Unravelling the enigma of football in the post-Soviet republics
NMTB has a litany of grievances vis-à-vis the unveiling of the official Euro 2012 logo and slogan(!) in Kyiv.
Was it absolutely necessary for that simpering moron Michel Platini to host a chimps' tea party laden with weighty formalities in sub-zero conditions solely for the purpose of unravelling a giant piece of plastic?
Does anyone really care?
NMTB just hopes the Frenchman caught a cold.
What’s next, the unveiling of the tournament’s official toilet paper?
Come on, UEFA, we’re waiting.
Amidst all the pomp and bullsh*t that goes hand-in-hand with these ceremonies, what Platini gawkily revealed in Ploshcha Mykhaylivska was a bit flowery and namby-pamby for NMTB’s liking and far too incongruous with the ultra-masculine Ukrainian and Polish psyche.
Slavic males are hardly renowned for getting in touch with their feminine sides; simply ordering a small beer is liable for social ostracism.
Regardless of its floral qualities, no doubt this horrific emblem will be promptly seized upon by the wily traders whose stalls line the winding street of Desiatynna Andriyivsky Uzviz up to Andriyivska Tserkva, and subsequently become plastered across a myriad of bootleg merchandise that is probably already being manufactured as you read this.
Whatever it appears on, NMTB just hopes that it’s of superior quality to the Andriy Shevchenko underpants it bought a couple of years ago.
Poor stitching limited them to just two days usage, much to the delight of its girlfriend who found there to be something aberrant about having the revered forward’s face on the blog’s crotch.
As they so often do, the occasion dragged on and on and on unremittingly, like a series of The X-Factor.
That’s why NMTB enjoys FA Cup draws: no fannying around, they get straight to the point.
The balls are pulled out of a hat by a couple of ex-footballers; cut to some whooping simpletons from a non-league outfit in their dressing room who have landed the plumb tie of the round; and finish.
Bang, bang, bang. Five minutes and we’re back in the studio with housewives’ favourite Gary Lineker.
Thankfully UEFA took note of big brother FIFA’s recent World Cup draw in wheeling out the svelte beauty Charlize Theron to liven up the dour event that could have been condensed into about 20 minutes, had it not been continually punctured by sneering celebrities who were shepherded out to grin and wave for a bit, before legging it with an exorbitant pay cheque.
It certainly wasn’t Platini’s idea, but NMTB commends the bloke – and let’s face it, it was a bloke – who decided to present viewers with the ocular delights of the rather lovely Ukrainian prime minister Yulia Tymoshenko to preside over the futile ceremony.
She would arouse political interest in even the most gormless twit who couldn’t find their *rse with both hands.
Shame there’s no British equivalent.
For the record, the floral nonsense is based upon wycinanka, a traditional paper cutting art common to both nations, not that that excuses it any way.
It’s hardly what this landmark tournament needs to kick it off; what are they going to use for the mascot, an origami swan?
And just what function does an “official slogan” serve?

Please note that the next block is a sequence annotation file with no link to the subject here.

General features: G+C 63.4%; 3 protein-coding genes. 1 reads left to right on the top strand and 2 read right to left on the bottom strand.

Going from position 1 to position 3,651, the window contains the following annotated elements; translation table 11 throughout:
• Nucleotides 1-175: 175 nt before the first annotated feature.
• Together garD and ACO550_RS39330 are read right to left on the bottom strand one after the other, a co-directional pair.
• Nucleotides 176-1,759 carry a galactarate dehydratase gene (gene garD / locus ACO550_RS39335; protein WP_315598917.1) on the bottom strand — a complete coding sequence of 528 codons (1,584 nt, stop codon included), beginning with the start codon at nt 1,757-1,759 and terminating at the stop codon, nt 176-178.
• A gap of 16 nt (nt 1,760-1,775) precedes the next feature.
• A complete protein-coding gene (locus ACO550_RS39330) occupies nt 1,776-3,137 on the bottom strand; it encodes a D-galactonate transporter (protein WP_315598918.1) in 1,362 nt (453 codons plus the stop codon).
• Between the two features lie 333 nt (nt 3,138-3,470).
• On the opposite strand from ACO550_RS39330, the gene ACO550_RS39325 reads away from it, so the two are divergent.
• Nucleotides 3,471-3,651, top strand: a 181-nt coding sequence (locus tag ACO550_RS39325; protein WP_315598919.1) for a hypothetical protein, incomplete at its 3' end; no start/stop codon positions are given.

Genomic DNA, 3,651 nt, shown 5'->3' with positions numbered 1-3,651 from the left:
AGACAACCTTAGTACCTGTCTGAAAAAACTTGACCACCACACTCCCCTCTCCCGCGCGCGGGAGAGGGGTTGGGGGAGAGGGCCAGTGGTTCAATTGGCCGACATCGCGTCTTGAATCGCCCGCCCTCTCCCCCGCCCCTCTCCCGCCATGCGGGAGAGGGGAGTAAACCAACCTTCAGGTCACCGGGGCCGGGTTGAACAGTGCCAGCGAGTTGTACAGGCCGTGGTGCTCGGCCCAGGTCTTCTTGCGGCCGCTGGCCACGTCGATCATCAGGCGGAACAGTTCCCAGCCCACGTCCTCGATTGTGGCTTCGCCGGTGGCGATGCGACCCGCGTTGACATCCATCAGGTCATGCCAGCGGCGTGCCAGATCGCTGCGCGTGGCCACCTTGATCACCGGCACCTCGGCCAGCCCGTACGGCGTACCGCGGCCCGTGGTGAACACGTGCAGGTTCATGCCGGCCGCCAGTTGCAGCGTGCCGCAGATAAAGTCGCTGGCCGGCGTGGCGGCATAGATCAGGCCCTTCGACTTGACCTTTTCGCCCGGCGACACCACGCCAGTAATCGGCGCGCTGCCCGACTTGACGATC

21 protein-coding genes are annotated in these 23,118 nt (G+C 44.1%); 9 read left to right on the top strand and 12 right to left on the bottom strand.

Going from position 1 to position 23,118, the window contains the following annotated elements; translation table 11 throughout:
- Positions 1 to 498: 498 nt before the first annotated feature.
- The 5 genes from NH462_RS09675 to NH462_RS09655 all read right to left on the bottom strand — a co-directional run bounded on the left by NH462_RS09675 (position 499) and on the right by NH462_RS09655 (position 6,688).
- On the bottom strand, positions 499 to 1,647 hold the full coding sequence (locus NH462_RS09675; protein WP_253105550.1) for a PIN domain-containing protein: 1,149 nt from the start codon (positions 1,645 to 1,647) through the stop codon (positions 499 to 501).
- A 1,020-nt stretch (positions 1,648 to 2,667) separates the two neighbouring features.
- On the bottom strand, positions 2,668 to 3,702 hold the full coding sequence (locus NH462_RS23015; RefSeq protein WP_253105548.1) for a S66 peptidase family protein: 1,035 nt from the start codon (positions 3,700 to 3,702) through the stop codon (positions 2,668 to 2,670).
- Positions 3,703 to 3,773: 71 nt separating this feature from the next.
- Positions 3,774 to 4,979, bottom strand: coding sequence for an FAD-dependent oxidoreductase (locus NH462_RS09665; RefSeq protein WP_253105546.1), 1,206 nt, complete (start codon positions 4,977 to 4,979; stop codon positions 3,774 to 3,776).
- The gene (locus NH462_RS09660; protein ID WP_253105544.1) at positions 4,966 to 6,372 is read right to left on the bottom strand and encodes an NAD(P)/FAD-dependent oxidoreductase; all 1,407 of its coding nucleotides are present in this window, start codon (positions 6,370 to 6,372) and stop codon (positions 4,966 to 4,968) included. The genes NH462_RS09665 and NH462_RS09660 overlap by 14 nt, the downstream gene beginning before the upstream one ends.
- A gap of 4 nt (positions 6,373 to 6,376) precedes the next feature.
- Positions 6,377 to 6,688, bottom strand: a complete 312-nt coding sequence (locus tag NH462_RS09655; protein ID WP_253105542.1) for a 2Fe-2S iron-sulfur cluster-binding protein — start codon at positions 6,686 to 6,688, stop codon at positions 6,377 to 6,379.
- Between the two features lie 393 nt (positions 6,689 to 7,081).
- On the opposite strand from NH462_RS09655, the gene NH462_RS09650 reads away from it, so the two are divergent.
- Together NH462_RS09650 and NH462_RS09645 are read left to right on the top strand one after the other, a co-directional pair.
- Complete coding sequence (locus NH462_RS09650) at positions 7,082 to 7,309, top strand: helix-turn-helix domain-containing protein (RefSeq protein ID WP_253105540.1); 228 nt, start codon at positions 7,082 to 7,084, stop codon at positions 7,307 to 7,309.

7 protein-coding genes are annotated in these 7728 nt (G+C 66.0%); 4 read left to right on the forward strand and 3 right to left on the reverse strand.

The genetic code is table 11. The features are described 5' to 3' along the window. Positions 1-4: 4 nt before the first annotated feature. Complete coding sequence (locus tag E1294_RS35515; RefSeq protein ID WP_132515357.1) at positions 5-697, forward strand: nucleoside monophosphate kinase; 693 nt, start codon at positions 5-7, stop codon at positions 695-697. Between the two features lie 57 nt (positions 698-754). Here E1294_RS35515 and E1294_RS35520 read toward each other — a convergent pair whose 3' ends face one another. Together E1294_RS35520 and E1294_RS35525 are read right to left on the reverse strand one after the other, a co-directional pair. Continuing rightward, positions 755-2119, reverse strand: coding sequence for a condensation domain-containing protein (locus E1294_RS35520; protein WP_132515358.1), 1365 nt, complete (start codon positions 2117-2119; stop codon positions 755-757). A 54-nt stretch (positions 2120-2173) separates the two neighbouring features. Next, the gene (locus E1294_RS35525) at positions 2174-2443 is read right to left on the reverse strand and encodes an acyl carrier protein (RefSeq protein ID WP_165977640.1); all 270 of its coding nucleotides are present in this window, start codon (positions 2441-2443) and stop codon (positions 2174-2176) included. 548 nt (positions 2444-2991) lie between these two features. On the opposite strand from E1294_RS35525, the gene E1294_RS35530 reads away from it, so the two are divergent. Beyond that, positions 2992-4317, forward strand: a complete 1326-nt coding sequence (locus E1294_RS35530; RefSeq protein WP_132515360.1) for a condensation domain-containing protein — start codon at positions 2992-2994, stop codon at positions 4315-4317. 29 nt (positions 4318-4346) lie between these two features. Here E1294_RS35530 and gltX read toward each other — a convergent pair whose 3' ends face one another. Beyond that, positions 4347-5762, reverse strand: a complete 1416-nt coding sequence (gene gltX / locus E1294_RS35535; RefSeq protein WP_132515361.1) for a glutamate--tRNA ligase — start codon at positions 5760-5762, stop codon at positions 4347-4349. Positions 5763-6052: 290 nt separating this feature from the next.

NMTB can’t recall one from any previous competitions and “Creating History Together” isn’t one that’s likely to buck the trend, no matter how much it’s rammed down our throats in the next couple of years.
The blog wants to have a quiet word with the twerps at whatever advertising agency dreamt up this disaster, although it hazards a guess that Saatchi and Saatchi probably aren’t culpable, and more than likely it’s some Ukrainian or Polish schoolkid who won a competition.
Ploshcha Mykhaylivska was an appropriately bad choice of venue for Platini and his cronies to proudly unveil this rubbish.
It’s hardly the most prominent of locations in Kyiv, but just a stone’s throw away sits the equine statue of Bogdan Khmelnytsky, the Ukrainian chappie who drove the tournament’s co-hosts Poland out of the country during the 17th-century Cossack Rebellion.
Slap bang in the centre of the capital, Maidan Nezalezhnosti, a symbol of an independent Ukraine and where in excess of one million people gathered almost exactly five years ago, would have been a far better choice.
The only offensive thing there is the Mr Snack cafe in the adjacent metro station.
And what with the resplendent statue of Beregynia, the protectress of Slavs towering over it, the green plaza where Ukraine declared its independence in 1991 would have offered something of cultural relevance to both of the co-hosts.
Although Maidan Nezalezhnosti will be utilised by the organisers in the build-up to Euro 2012.
Some cretin has opted to beam the horrific logo across a famous monument in each of the eight host cities and, in keeping in line with the train crash that was this unveiling, their choice for Kyiv is a horrible blot on the landscape scheduled for being torn down in the near future.The monstrous Hotel Ukraine sits like some diseased concrete recumbent lion in Maidan Nezalezhnosti and is a wonderful example of the Stalinist architecture the government is looking to rid the city of.
It doesn’t bode well for a tournament already dogged by problems, so let’s hope the football’s up to scratch…
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I like the colours of the logo...but if adidas use the football featured in the logo I can see several players refusing to kick a flowery ball...Rooney, Gattuso, Ballack etc.
Nip this nonsense in the bud (pun intended) and give Scotland and Ireland the gig (no pun intended)
Want to go to Euro 2012 and did not know Polish and Ukrainian? You want to learn basic Polish and Ukrainian phrases? You can visit eurolang2012.com and learn more. The course is free and available in 24 languages. More on www.eurolang2012.com
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